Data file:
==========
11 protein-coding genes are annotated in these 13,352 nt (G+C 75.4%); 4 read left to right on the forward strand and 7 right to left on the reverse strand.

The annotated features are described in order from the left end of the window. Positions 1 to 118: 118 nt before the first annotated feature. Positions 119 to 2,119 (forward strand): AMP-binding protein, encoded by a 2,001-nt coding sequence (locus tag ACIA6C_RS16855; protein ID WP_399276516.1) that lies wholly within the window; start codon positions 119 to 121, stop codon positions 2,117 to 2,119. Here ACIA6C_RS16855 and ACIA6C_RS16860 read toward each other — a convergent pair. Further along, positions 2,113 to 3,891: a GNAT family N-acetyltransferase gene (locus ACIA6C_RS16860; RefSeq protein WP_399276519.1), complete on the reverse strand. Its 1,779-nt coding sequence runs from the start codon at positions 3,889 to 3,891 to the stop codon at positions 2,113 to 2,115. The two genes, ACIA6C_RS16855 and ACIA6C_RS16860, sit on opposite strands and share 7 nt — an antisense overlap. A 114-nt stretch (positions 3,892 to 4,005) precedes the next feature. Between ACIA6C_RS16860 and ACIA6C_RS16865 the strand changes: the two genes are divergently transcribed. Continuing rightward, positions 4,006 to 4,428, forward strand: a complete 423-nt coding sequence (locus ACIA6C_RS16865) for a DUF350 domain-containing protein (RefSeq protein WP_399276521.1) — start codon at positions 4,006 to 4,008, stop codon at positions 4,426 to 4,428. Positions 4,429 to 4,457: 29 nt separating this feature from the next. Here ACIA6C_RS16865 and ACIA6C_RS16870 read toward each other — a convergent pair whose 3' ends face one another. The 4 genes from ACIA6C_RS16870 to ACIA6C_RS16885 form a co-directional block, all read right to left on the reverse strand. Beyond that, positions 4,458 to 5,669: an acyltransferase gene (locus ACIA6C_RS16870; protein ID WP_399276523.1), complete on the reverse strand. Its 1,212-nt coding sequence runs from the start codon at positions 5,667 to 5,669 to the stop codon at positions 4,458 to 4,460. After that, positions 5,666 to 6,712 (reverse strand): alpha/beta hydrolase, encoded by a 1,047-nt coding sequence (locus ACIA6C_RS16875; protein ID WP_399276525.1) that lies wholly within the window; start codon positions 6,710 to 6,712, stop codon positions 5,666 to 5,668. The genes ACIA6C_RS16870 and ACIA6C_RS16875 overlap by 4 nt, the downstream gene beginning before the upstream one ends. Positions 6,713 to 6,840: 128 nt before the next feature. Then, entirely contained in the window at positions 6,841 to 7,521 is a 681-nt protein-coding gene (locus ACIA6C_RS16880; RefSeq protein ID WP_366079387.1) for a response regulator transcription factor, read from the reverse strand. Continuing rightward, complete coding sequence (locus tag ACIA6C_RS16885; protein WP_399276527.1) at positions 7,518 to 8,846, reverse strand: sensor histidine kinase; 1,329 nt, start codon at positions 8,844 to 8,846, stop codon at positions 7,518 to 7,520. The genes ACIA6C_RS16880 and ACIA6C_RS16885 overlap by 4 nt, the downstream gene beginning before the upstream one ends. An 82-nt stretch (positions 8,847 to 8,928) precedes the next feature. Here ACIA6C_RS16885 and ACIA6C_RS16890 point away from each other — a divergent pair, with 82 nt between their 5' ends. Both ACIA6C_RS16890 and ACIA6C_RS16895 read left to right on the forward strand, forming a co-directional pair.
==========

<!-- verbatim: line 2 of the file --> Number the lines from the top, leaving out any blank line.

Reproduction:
The annotated features are described in order from the left end of the window. Positions 1 to 118: 118 nt before the first annotated feature. Positions 119 to 2,119 (forward strand): AMP-binding protein, encoded by a 2,001-nt coding sequence (locus tag ACIA6C_RS16855; protein ID WP_399276516.1) that lies wholly within the window; start codon positions 119 to 121, stop codon positions 2,117 to 2,119. Here ACIA6C_RS16855 and ACIA6C_RS16860 read toward each other — a convergent pair. Further along, positions 2,113 to 3,891: a GNAT family N-acetyltransferase gene (locus ACIA6C_RS16860; RefSeq protein WP_399276519.1), complete on the reverse strand. Its 1,779-nt coding sequence runs from the start codon at positions 3,889 to 3,891 to the stop codon at positions 2,113 to 2,115. The two genes, ACIA6C_RS16855 and ACIA6C_RS16860, sit on opposite strands and share 7 nt — an antisense overlap. A 114-nt stretch (positions 3,892 to 4,005) precedes the next feature. Between ACIA6C_RS16860 and ACIA6C_RS16865 the strand changes: the two genes are divergently transcribed. Continuing rightward, positions 4,006 to 4,428, forward strand: a complete 423-nt coding sequence (locus ACIA6C_RS16865) for a DUF350 domain-containing protein (RefSeq protein WP_399276521.1) — start codon at positions 4,006 to 4,008, stop codon at positions 4,426 to 4,428. Positions 4,429 to 4,457: 29 nt separating this feature from the next. Here ACIA6C_RS16865 and ACIA6C_RS16870 read toward each other — a convergent pair whose 3' ends face one another. The 4 genes from ACIA6C_RS16870 to ACIA6C_RS16885 form a co-directional block, all read right to left on the reverse strand. Beyond that, positions 4,458 to 5,669: an acyltransferase gene (locus ACIA6C_RS16870; protein ID WP_399276523.1), complete on the reverse strand. Its 1,212-nt coding sequence runs from the start codon at positions 5,667 to 5,669 to the stop codon at positions 4,458 to 4,460. After that, positions 5,666 to 6,712 (reverse strand): alpha/beta hydrolase, encoded by a 1,047-nt coding sequence (locus ACIA6C_RS16875; protein ID WP_399276525.1) that lies wholly within the window; start codon positions 6,710 to 6,712, stop codon positions 5,666 to 5,668. The genes ACIA6C_RS16870 and ACIA6C_RS16875 overlap by 4 nt, the downstream gene beginning before the upstream one ends. Positions 6,713 to 6,840: 128 nt before the next feature. Then, entirely contained in the window at positions 6,841 to 7,521 is a 681-nt protein-coding gene (locus ACIA6C_RS16880; RefSeq protein ID WP_366079387.1) for a response regulator transcription factor, read from the reverse strand. Continuing rightward, complete coding sequence (locus tag ACIA6C_RS16885; protein WP_399276527.1) at positions 7,518 to 8,846, reverse strand: sensor histidine kinase; 1,329 nt, start codon at positions 8,844 to 8,846, stop codon at positions 7,518 to 7,520. The genes ACIA6C_RS16880 and ACIA6C_RS16885 overlap by 4 nt, the downstream gene beginning before the upstream one ends. An 82-nt stretch (positions 8,847 to 8,928) precedes the next feature. Here ACIA6C_RS16885 and ACIA6C_RS16890 point away from each other — a divergent pair, with 82 nt between their 5' ends. Both ACIA6C_RS16890 and ACIA6C_RS16895 read left to right on the forward strand, forming a co-directional pair.